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<nettime> Neurosphere
Donald Dulchinos on Mon, 20 Feb 2006 21:22:27 +0100 (CET)


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<nettime> Neurosphere


[[[I've started a web site around the ideas in my new book, Neurosphere.
An excerpt from the book follows.
www.neurosphere.org

Neurosphere
The Convergence of Evolution,
Group Mind, and the Internet
Donald P. Dulchinos

"As if the commercial hype were not enough, the economic impact of the Internet
pales beside the effect it is going to have on our social and personal lives as it
becomes ubiquitous.  The Internet will transform many of the essential things that
make us human -- communication, cooperation, thinking, and most of all, our search
for meaning." ~ Donald P. Dulchinos, Introduction to Neurosphere (Weiser Books,
November 2005)]]]

...In the midst of World War I, a Jesuit paleontologist named Pierre Teilhard de
Chardin looked across a smoking Belgian battlefield and saw something more:

I think one could show that the front isn't simply the firing line, the exposed
area corroded by the conflict of nations, but the "front of the wave" carrying the
world of man toward its new destiny.  When you look at it during the night, lit up
by flares, after a day of more than usual activity, you seem to feel that you're
at the final boundary between what has already been achieved and what is
struggling to emerge.

Teilhard thereafter conceived his notion of a noosphere (what I call a
neurosphere), a membrane of consciousness emerging from the biosphere,
constituting a single complex thinking entity.  This was the direction of
evolution, the Omega Point of human history and the meaning of life.  His vision
was one in a long line of utopian visions of a united world.  At the dawn of the
21st century, many theorists of the Internet believe that the World Wide Web is an
actual manifestation of Teilhard's vision.

Do the events of September 11 and beyond reflect the final refutation of such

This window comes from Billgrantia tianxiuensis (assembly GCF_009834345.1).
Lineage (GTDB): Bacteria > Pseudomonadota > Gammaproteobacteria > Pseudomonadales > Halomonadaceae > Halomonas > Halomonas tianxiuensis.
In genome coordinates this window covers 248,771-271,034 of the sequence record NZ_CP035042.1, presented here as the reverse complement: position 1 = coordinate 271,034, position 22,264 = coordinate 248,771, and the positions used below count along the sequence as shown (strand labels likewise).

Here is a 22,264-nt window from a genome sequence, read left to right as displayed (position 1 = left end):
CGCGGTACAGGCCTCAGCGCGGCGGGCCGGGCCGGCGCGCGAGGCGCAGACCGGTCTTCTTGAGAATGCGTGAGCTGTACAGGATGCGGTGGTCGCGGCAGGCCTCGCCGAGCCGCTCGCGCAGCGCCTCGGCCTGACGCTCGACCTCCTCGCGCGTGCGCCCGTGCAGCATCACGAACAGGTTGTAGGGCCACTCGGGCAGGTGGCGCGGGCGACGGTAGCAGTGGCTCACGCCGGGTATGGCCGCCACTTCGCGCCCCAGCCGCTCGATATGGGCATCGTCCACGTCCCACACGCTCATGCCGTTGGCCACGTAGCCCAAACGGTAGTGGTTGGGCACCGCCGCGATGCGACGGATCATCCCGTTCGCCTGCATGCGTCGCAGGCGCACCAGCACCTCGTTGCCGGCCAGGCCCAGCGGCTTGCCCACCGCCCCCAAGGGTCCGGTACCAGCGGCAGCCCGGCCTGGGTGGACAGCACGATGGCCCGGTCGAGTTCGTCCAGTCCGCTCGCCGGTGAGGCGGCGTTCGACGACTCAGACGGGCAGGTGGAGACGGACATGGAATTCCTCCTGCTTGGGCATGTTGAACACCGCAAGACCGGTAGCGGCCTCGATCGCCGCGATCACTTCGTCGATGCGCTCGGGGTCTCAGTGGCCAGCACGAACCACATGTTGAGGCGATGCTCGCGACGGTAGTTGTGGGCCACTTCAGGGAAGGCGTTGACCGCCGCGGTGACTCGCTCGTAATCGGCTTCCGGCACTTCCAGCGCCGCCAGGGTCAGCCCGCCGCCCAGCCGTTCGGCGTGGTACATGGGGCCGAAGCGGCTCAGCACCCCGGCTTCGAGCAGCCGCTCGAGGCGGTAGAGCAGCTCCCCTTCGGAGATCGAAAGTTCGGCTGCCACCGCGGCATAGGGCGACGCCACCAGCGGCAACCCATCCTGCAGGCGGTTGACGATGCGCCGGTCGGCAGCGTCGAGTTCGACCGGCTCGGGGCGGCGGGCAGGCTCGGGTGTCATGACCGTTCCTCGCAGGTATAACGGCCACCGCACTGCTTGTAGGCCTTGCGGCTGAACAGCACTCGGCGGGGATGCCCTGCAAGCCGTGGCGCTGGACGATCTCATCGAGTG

visions of progress and unity, or the first evidence that they have come to pass? 
I believe the answer is the latter, as revealed by a complex weave of war,
technology, history and spirituality.

The war on terrorism as proclaimed by President Bush is the incipient form of
conflict within a neurosphere, not across borders but within the skin of a single
global entity.  The war will not be confined to Afghanistan, or Iraq, or any small
collection of countries.  The Al Qaeda network is said to operate within more than
60 countries.  It is a stunning fact that they operated most successfully in
Florida, a state it will be hard for Mr. Bush to declare war upon.  And it seems
increasingly clear, after 5 years of war, that the supply of fresh recruits to the
terrorist cause will continue to grow.

So how do you find and defeat this enemy within?  On one front of the war, Richard
Clarke, cyberspace security adviser to the President War, says =93We must secure
our cyberspace from a range of possible threats." But how does one secure an asset
whose value comes precisely, like airline travel, from its openness and ubiquity? 
An asset whose value, says Bob Metcalfe's network effect, increases exponentially
with the number of computers, of conscious nodes, connected to it?

At the November 2001 Comdex trade show, the Mecca of computer geeks, companies
slammed together last minute marketing positioning showing software and hardware
as solutions for law enforcement and terrorism prevention.  One concept thought to
be helpful is data mining =96 this is the technical approach at the core of
Carnivore, the once paranoid fantasy but since confirmed government initiative to
monitor all Internet traffic for signs of crime.  The technique at the core of
this is not much different from that employed by any search engine like Yahoo or
Ask Jeeves or Google.  What's relevant to this essay is the idea that so much
human activity these days is now represented in one form or another on the
Internet, and therefore the mass of Web pages, chat rooms and email logs is a
unified entity within which all information resides.  An entity?

Perhaps the Web at most is only a metaphor of human activity, but it _is_
searchable.  All that is good or evil in the world, or subset of the world that it
represents, can be =93mined" from it.  The Net underscores the interconnectedness
that is here, and growing.

The Panopticon, the surveillance technology of the 21st century (yet coined in the
19th), is about to be unleashed without the niceties of protected civil liberties
or the illusion of privacy.  This will mean that someone could be watching you,
but also that you will be watching everyone.  For every knee jerk libertarian
encrypting his banal emails there is a webcam exhibitionist begging you to look
and see.  We can run but we can't hide, and perhaps we shouldn't try. 

The march of technology is inexorable.  It is in human nature.  And for those who
scoff and point to the majority of the world still without electricity, let alone
Net access, I would point out the ability of the poorest desert nomad to get hold
of Kalishnikov technology all too easily.  And that is where history comes in...





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